Baggage handling system
A baggage handling system (BHS) is a type of conveyor system installed in airports that transports checked luggage from ticket counters to areas where the bags can be loaded onto airplanes. A BHS also transports checked baggage coming from airplanes to baggage claims or to an area where the bag can be loaded onto another airplane.
A bag is entered into the baggage handling system when an airline agent, or self check system, assign the luggage a tag with a unique ten digit barcode. Airlines are also incorporating RFID chips into the tags to track bags in real time and to reduce the number of mishandled bags. The BHS will then scan and sort the bags by airline. Then a series of diverters along the conveyor belt will direct the bags into the baggage handling area.
Although the primary function of a BHS is the transportation of bags, a typical BHS will serve other functions involved in making sure that a bag gets to the correct location in the airport.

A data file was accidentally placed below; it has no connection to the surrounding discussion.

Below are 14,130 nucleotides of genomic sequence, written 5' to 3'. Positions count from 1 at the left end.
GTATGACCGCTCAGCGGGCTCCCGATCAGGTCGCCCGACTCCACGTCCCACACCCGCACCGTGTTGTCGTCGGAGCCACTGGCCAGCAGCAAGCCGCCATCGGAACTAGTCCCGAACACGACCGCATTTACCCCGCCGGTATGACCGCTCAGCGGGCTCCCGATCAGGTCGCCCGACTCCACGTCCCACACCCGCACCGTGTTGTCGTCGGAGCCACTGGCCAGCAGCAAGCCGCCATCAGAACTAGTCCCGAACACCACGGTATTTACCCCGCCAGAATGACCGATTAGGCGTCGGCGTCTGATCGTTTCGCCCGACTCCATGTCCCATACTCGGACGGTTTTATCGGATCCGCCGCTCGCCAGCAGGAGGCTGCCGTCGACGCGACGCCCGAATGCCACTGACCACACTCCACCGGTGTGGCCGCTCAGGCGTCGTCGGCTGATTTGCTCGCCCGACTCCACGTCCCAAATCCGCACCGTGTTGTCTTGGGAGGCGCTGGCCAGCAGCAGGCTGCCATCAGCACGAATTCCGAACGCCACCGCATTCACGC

In addition to sortation, a BHS may also perform the following functions:
- Detection of bag jams
- Volume regulation (to ensure that input points are controlled to avoid overloading system)
- Load balancing (to evenly distribute bag volume between conveyor sub-systems)
- Bag counting
- Bag tracking
- Automatic Tag Reader (ATR) (Reads the tags on the luggage provided by the airlines)
Post September 11, 2001, the majority of airports around the world began to implement baggage screening directly into BHS systems. These systems are referred to as "Checked Baggage Inspection System" by the Transportation Security Administration (TSA) in the USA, where bags are fed directly into Explosive Detection System (EDS) machines. A CBIS can sort baggage based on each bag's security status assigned by an EDS machine or by a security screening operator.
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